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Re: More heraldry questions

Poster: Mark Schuldenfrei <schuldy@abel.MATH.HARVARD.EDU>

Greetings from Tibor.

On Standards, and their contents.

>From Heraldic Display by Kim Ann Innes, 1989, pages 16-17.

  "Though the word 'standard' was still in use by the early thirteenth
  century, the shape of the flag we now call a standard was not known
  until the fourteenth century and originated in England.  The standard
  is a long, narrow, tapering flag, usually with a split or rounded
  tail, that is used to display the badge or badges, crest, and motto,
  on a field of the livery colors.  Optionally, the arms of the bearer
  can appear in the hoist." [Section on selection of livery colors
  deleted.  -- Tibor]

  The standard usually, but not always, has the arms of the bearer in
  the hoist (the section right next to the flag pole).  In Great
  Britain (in period), this was, alternatively, the cross of St. George
  (for England), the cross of St. Andrew (for Scotland) or the cross of
  St.  Patrick (for Ireland).  On the Continent, the hoist section was
  not used and the standard contained only the badges.  The hoist can
  also contain the badge of your Kingdom, if you desire (do not use the
  arms - they are the prerogative of the King.)

  The portion of the standard below the hoist is called the fly.  This
  is usually split into two (sometimes three) lengthwise sections of
  the livery colors.  The usual arrangement is to put the primary badge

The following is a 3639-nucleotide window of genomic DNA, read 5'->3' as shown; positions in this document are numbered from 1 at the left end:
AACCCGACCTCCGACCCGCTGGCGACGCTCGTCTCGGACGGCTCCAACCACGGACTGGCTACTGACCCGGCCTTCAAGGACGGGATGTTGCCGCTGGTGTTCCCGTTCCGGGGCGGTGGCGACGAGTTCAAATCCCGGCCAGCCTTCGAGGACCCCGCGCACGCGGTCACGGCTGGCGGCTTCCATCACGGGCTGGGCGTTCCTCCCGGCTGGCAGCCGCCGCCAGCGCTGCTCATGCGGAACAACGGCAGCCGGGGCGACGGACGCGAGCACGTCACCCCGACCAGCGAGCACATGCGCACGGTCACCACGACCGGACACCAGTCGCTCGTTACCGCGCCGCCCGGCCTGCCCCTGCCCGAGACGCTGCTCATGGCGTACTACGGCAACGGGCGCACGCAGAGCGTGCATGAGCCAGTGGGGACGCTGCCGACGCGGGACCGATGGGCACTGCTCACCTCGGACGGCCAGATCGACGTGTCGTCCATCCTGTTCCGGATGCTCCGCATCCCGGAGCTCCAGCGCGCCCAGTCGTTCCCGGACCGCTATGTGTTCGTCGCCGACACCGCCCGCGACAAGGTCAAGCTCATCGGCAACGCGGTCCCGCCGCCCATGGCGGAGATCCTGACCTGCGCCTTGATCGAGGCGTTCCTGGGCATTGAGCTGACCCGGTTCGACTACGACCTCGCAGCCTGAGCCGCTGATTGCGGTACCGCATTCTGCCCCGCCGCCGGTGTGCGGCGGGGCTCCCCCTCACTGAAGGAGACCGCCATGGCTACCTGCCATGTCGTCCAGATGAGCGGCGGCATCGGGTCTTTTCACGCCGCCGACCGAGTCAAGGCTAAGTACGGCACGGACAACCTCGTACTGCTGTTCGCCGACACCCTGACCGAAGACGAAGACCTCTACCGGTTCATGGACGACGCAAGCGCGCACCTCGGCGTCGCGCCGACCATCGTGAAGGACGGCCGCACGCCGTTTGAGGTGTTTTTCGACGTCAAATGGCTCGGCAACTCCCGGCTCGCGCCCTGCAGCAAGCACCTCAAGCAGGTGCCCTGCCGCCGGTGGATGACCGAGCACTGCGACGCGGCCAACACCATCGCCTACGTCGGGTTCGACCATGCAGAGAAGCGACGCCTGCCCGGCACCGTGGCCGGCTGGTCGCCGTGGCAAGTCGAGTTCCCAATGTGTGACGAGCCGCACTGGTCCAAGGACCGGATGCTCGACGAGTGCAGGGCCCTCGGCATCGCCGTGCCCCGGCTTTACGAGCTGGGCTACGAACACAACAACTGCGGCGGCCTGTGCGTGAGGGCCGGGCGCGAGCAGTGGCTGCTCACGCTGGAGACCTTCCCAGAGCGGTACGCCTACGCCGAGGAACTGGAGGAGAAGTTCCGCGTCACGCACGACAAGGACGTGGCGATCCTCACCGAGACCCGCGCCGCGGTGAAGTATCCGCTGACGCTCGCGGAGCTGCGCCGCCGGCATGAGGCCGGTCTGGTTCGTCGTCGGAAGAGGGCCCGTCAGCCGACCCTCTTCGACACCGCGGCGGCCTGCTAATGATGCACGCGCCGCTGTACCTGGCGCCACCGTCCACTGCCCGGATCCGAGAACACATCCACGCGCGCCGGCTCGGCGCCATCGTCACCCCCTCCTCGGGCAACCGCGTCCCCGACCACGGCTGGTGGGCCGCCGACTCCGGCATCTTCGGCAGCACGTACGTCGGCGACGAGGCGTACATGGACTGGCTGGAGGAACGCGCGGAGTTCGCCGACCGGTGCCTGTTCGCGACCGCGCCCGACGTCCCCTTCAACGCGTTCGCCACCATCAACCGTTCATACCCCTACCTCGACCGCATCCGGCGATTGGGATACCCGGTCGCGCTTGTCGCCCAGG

next to the arms, a motto ribbon (containing all or the first part of
  the motto, as appropriate), a secondary badge (or repeat of the
  primary badge), another motto strip (ending or repeating the motto),
  and another badge if desired.  The whole standard is usually finished
  around the edges with fringe or a band that alternates the livery

  Standards were known, in period, to have only the arms of the bearer
  on them rather than badges and mottos, but this is extremely rare
  from the sixteenth century on.  Standards were also known to have a
  single sharp point, a single blunt point, and two sharp points.  The
  depth of the split varied as well, from the shallow ones to ones that
  split the standards almost to the hoist.

  On the Continent, standards were arranged somewhat differently.  As
  already mentioned, they did not bear the arms in the hoist, but
  instead had the figure of a saint or eliminated the hoist all
  together.  Mottos were shown running along the seam of the fly, where
  the livery colors met (or, if the standard was only one tincture,
  where they would have met.

  Occasionally, the tail of the standard was divided from the fly by a
  piece of braid.  It could be of different tinctures than the fly;
  split if the fly was of one color; or one color if the fly was
  split.  It often had a badge on it.

  [Sections on examples from period, and usage, deleted.  -- Tibor]

  The standard does not seem to have been used in the Germanic
  countries in the Middle Ages.  The gonfannon was used instead."

A "motto ribbon" is a bendlike slash across the standard, with the motto
written it in.

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